Some of the names are familiar only because franchises that came along later liked to use old names. By 1900, eight franchises were in place that exist today, though some names and addresses would change, they are the Braves, Dodgers, Cubs, Reds, Giants, Phillies, Pirates, and Cardinals.

Contributing sources:
Koppett’s Concise History of Major League Baseball, by Leonard Koppett, Carroll & Graf Publishers, 2004
April 22, 1876
Major League Baseball History

April 21-THE CATCHER WHO CAME IN FROM THE COLD

1934 | PHILADELPHIA, PENNSYLVANIA – Little used catcher Moe Berg of the Washington Senators played in his 117th consecutive error-less game on this day in 1934, a new American League record, but it took him four years. Good thing he had another skill to fall back on.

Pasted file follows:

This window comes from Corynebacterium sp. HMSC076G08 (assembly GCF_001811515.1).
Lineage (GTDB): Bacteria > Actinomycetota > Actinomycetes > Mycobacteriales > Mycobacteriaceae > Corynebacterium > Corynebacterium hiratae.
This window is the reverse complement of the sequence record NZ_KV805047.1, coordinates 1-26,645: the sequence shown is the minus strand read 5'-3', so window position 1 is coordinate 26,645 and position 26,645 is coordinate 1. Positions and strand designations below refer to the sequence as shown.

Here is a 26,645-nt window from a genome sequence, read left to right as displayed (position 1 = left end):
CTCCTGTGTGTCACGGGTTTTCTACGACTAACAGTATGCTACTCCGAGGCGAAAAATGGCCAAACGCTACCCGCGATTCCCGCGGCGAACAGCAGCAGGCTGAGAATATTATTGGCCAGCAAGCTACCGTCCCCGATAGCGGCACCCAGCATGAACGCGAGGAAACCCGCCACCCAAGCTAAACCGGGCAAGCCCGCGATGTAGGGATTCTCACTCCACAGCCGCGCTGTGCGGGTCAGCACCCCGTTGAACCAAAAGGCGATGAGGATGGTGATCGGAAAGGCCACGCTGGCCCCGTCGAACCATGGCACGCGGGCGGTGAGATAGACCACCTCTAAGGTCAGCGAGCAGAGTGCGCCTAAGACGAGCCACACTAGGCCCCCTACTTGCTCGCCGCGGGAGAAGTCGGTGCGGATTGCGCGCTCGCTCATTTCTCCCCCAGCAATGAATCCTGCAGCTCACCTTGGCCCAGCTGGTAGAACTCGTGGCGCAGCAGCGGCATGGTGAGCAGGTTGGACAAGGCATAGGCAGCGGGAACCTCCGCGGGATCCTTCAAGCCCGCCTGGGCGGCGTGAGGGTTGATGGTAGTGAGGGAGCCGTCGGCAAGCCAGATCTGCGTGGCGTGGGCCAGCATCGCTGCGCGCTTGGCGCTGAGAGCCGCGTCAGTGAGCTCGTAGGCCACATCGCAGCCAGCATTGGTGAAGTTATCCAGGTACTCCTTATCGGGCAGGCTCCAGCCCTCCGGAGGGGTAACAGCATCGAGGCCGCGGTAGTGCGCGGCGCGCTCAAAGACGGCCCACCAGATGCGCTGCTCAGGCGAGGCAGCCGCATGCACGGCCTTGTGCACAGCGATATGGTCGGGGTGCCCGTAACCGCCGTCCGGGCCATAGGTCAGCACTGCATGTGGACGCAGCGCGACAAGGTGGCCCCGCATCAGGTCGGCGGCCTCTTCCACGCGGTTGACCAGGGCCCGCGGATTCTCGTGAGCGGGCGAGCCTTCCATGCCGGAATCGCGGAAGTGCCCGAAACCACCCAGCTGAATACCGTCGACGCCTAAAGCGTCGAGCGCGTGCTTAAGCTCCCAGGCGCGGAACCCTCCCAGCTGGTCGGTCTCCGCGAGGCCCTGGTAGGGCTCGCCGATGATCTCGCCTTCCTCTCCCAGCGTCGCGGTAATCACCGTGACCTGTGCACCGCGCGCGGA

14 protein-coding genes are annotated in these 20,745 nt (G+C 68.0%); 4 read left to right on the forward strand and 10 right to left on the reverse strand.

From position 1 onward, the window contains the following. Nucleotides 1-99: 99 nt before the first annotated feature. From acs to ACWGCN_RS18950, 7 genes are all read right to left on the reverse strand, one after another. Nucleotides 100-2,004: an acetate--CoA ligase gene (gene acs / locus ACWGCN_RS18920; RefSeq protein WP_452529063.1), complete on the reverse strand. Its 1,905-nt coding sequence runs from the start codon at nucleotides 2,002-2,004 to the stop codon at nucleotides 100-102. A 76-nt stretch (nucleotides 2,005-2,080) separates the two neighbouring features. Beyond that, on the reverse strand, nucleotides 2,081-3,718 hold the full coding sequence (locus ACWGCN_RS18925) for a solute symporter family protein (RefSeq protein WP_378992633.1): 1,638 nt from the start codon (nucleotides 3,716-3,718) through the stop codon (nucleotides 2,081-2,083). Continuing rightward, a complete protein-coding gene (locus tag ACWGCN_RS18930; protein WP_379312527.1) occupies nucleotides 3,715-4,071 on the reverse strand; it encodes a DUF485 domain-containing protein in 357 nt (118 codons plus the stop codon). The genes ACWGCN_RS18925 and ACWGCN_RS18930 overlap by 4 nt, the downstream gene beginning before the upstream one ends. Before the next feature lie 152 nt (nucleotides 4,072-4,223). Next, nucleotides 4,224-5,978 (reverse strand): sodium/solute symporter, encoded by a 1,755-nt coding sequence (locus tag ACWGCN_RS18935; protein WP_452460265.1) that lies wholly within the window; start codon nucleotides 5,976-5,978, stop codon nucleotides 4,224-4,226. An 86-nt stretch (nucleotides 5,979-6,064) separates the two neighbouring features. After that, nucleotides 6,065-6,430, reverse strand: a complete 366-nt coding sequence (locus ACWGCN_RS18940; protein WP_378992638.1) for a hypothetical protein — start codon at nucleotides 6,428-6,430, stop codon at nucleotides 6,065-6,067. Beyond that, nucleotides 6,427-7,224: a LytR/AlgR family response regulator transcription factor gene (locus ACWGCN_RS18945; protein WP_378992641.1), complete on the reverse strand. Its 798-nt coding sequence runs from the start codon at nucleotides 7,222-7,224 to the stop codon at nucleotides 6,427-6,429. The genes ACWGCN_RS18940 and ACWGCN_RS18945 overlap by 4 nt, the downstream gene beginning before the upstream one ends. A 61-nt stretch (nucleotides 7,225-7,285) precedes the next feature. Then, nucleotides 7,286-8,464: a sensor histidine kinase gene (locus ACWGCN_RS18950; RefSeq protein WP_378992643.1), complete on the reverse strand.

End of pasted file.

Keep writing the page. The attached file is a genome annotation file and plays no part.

Moe Berg actually had a long major league career – 16 years – so he must have had something going for him. It was his catching. Hitting was not a skill Berg mastered.

But there was something else about Morris “Moe” Berg. Casey Stengel, manager of the Brooklyn Dodgers at the time, called Berg, “The strangest man ever to play baseball.” Let’s count the ways; he was a Princeton educated intellectual who studied several languages including Latin, Greek and Sanskrit, the classical language of Southeast Asia. While in the majors he attended the Sorbonne in Paris, and later Columbia Law School, finishing second in his class. It was said of Berg, “he could speak a dozen languages but couldn’t hit in any of them.”

When a major league all-star team was picked to tour Japan in 1934, there was Moe Berg along with the likes of Jimmie Foxx, Lou Gehrig and Babe Ruth. It was somewhat strange that Berg would join the ranks of those future Hall of Famers. It wasn’t until years later that it was learned, while on this Japan trip Berg was secretly taking pictures of Japanese shipyards and military installations.

He was a spy, and he did such a good job he went to work for the Office of Strategic Services, which later evolved into the Central Intelligence Agency (CIA).

CONTRIBUTING SOURCES:
ESPN Classic
More on Moe Berg
Still more on Moe Berg